Panic Over: Number of School Districts in Deficit Plummets

Districts are getting overspending under control

The state Department of Education reports that the number of Michigan school districts expected to finish the current school year with a budget deficit may be the lowest in nine years.

The state could have as few as 23 school districts in deficit when the books close on the current school year in June, according to the department's most recent list. A deficit means that the district spent more for operations than the amount of direct and indirect tax revenue it received to cover those costs.

The signs of financial stability come at a time when Republicans and Democrats are embroiled in a debate about how much money is needed to educate students, assuming no major changes are made to how school systems operate. One estimate of this amount will come from a controversial (and tardy) school adequacy study authorized at the end of 2014 in a bid to get the votes of Democratic legislators for a major tax increase.

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The growing stability has also been underplayed by media sources, which in recent years have played up stories of official panic over speculation that many more school budgets may fall out of balance. In June 2013, Michigan public schools superintendent Mike Flanagan warned legislators more than 100 school districts would be in deficit “before long.” Some pundits joined the chorus, saying the number of districts with deficits was certain to increase.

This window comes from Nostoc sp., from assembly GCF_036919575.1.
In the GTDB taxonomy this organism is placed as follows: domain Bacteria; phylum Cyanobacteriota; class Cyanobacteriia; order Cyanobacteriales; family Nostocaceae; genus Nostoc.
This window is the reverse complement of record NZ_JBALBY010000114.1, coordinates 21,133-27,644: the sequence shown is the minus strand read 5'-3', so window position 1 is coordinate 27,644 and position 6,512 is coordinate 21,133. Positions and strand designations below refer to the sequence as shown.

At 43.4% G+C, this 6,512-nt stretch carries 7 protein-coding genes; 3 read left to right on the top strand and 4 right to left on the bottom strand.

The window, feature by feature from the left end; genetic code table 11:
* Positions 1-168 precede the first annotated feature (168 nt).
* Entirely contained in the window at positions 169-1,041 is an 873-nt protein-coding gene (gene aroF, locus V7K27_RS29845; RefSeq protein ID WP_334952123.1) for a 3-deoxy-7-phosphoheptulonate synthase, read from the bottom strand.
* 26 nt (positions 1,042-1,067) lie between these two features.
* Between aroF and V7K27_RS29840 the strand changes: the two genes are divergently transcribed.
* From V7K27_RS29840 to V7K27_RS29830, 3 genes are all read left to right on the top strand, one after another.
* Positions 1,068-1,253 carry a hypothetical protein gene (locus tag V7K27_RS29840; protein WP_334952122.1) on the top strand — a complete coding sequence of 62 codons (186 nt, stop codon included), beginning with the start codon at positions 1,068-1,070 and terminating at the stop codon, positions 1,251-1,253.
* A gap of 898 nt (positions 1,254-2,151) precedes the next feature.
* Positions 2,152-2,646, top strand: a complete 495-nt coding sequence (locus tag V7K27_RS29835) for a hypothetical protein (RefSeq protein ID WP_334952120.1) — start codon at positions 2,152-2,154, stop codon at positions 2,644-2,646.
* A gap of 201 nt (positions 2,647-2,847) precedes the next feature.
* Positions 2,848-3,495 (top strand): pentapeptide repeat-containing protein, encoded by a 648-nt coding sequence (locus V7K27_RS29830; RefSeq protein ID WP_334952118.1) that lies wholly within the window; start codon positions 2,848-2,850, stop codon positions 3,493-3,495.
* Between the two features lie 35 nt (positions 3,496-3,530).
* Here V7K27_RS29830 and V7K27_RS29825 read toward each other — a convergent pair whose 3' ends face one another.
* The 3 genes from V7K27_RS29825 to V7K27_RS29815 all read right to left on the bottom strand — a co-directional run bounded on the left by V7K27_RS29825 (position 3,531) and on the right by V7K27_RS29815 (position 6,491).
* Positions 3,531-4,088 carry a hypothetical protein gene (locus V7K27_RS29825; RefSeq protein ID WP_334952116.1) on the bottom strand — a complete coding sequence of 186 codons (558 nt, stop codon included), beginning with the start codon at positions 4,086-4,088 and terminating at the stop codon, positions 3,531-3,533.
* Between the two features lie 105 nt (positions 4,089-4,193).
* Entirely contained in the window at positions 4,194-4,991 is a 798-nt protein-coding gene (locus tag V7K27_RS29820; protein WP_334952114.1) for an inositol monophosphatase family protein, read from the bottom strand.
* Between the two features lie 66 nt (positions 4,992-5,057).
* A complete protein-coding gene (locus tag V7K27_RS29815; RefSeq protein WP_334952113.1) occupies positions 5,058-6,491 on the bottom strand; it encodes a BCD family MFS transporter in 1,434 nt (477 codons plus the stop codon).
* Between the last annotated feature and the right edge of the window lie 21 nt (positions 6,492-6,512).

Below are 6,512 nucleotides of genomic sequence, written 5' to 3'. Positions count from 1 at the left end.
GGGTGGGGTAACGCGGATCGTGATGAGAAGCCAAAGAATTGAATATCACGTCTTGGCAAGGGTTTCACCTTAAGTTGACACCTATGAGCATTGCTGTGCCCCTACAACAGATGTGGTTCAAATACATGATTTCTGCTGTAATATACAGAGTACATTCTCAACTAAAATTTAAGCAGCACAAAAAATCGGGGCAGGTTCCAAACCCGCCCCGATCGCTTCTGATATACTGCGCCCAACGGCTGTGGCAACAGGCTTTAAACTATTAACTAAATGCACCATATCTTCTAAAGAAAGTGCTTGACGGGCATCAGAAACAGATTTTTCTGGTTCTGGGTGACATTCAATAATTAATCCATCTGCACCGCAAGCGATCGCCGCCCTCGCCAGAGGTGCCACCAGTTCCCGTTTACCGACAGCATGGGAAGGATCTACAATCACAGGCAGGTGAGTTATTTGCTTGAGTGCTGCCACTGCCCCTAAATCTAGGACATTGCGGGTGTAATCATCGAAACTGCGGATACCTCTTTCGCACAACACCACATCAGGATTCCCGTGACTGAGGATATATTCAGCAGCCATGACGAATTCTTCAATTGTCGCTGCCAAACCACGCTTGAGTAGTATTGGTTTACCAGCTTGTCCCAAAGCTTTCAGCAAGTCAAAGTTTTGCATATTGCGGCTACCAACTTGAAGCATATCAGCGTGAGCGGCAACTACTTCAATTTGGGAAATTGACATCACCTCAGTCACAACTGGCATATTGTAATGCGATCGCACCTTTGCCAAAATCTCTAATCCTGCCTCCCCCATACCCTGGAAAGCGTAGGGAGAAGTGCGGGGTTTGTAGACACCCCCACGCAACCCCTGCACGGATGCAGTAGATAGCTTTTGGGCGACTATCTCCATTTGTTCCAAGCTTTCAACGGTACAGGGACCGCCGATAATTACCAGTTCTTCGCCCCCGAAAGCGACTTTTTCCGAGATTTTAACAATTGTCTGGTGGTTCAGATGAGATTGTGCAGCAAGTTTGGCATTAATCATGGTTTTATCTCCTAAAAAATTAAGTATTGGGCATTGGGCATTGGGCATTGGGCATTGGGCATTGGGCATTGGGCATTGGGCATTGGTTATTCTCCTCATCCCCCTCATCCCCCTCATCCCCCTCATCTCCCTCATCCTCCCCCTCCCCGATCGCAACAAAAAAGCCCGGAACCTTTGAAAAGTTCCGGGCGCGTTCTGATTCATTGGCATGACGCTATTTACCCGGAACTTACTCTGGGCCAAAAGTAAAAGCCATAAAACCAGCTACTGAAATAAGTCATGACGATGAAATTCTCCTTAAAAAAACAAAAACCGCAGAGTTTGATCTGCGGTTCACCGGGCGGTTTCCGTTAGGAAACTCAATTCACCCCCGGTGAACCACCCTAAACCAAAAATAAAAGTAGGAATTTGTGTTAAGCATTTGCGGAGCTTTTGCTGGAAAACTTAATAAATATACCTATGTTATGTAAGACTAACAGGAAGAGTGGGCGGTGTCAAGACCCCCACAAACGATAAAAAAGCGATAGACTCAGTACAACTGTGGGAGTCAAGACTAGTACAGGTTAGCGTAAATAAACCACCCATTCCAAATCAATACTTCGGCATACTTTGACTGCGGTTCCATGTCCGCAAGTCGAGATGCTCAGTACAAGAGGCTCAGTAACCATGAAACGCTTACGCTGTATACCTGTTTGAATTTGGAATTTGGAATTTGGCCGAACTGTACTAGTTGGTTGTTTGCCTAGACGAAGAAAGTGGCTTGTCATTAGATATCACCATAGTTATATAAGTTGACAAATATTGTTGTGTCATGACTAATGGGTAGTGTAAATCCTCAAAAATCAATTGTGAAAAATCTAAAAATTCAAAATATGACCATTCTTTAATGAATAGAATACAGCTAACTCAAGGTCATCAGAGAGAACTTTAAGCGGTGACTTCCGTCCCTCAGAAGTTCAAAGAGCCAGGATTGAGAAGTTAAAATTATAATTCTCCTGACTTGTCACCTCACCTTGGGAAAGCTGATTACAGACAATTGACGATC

But in a March report, the Department of Education projects that the number of school districts with a deficit will drop from 41 to 24 by June, the fewest since 2006-07 when 23 school districts were in deficit. It should be noted that the state had 552 traditional school districts in 2006-07 and 540 in 2015-16 and 299 and 302 charter schools, respectively. Charter schools are considered school districts for official purposes, including the March report on deficit spending. Three of them are on the list of districts with a projected deficit.

“A healthy trend toward greater fiscal responsibility would be encouraging to see,” said Ben DeGrow, the director of education policy for the Mackinac Center for Public Policy. “The further we get from the recession, the fewer districts can justify patterns of overspending that hurt students and communities in the long run. Let’s hope the projection turns out to be correct, and that the trend continues.”


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Detroit Prep is a top-rated and economically and racially diverse charter school in the city. It's growth means it needs to move out from a church basement and into a new location. Nearby is a former Detroit Public Schools building, sitting empty for years. But, worried about competition, the public school district refused to sell. For years, district and local government officials in Detroit had worked to block public charter schools. They pushed legislation at the Michigan Capitol to hinder them, refused to sell to them, transferred surplus buildings from the district to the city government and imposed deed restrictions on property sales to private developers. All of it was aimed to hinder or even prevent charter school choice outside the confines of the Detroit school district.

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